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A Comdex mea culpa

Comdex general manager Eric Faurot explains how the once-acclaimed trade show fell into a funk.

How did we end up here?

Like any industry that's emerging from a fast-growth, trend-conscious adolescence, the information technology industry faces the challenges of adulthood. For many years, Comdex was the most popular IT show around. In an industry for which popularity equaled success, nothing was more important.

We lost focus, and to a great extent, we lost relevance to the community we serve.
During the tech boom, Comdex also reflected the prevailing frenzy by becoming everything to everyone: It's a conference, it's a trade show, it's all-night parties at which I can test-drive a Mercedes. A circuslike atmosphere permeated the IT industry. Comdex was happy to comply with the chaos when it instead should have been working to distill the elements most critical to buyers and sellers.

When the name of the game was numbers, Comdex played that game better than anyone else. However, like many major technology providers, we neglected to notice that the needs of our buyers were changing. As a result, we lost focus, and to a great extent, we lost relevance to the community we serve.

During the buildup to the headiest times of the Internet boom, customers like IBM, Intel and Dell told us that we needed to provide a more focused event. But for too long, Comdex straddled the line between consumer and business-to-business IT. When the market collapsed, we consequently experienced dramatic drops in attendance and exhibitor participation. The overall quality of the Comdex experience suffered, and we needed to decide what we wanted to be when we grew up.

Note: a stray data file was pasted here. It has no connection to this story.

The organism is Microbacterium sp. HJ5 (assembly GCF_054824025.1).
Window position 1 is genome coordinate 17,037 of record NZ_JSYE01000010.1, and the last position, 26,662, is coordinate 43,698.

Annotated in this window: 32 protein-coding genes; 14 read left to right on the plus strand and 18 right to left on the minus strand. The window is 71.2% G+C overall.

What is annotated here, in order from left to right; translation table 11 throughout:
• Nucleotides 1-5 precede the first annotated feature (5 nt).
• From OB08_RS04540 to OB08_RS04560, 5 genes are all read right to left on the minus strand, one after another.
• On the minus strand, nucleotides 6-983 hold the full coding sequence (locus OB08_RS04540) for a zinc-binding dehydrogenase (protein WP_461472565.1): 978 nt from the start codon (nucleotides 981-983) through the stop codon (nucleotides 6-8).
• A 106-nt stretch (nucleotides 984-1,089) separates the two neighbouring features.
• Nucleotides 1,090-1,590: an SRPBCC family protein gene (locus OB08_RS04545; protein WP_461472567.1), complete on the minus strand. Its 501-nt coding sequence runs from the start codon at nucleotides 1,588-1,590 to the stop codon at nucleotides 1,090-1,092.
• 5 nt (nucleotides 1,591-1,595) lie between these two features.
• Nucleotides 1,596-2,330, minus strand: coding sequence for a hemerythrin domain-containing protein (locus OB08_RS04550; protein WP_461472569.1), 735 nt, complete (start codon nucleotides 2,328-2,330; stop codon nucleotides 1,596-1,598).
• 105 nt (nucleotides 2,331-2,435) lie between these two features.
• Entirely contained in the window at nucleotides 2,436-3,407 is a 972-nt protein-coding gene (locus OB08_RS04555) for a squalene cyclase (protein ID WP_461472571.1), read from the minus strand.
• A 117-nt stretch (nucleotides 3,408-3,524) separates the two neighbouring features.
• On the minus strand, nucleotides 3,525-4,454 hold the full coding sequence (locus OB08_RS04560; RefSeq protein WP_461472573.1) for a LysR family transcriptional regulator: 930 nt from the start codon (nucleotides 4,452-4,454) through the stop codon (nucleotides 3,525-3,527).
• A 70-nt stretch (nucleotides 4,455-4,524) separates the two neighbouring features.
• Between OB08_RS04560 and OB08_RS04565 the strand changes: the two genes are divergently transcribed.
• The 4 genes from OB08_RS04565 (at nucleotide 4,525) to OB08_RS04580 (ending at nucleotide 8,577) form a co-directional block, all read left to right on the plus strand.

Comdex is an IT business-to-business event, not a consumer technology event. It was supposed to bring buyers and sellers together in the most efficient, effective way. Next week's event in Las Vegas will be more targeted.

We have instituted an attendee qualification process that requires attendees who have not qualified through our methodology to pay a $50 entrance fee.

Comdex needed to grow up.
About 90 percent of our preregistered attendees are actually involved in the corporate buying process. In addition, we have eliminated the consumer technologies, the camera companies and the car companies, and we've gotten back to basics--to IT buyers' needs.

Comdex needed to grow up, because it was in an industry slow to emerge from adolescence. Our customers demanded more accountability and better returns on their investments. That forced us to make the tough decisions that a previously strong economy had made easy to ignore.

That said, we anticipate skepticism and anger due to the changes. The floor will be smaller, and there will no longer be impromptu rock concerts in the halls. What's more, it's unlikely that you'll be able to clothe 15 of your closest friends with vendor T-shirts and hats.

I know that my Comdex team still has heavy lifting to do. The trade show floor has yet to catch up to the other significant changes we have accomplished since coming out of bankruptcy in June. Still, we are working to meet the needs of our attendees and exhibitors. Our $870 billion-dollar IT market requires an event that provides buyers with a comprehensive and objective view of their market.

Comdex is more than a trade show; it's a community and a necessary forum for the IT industry.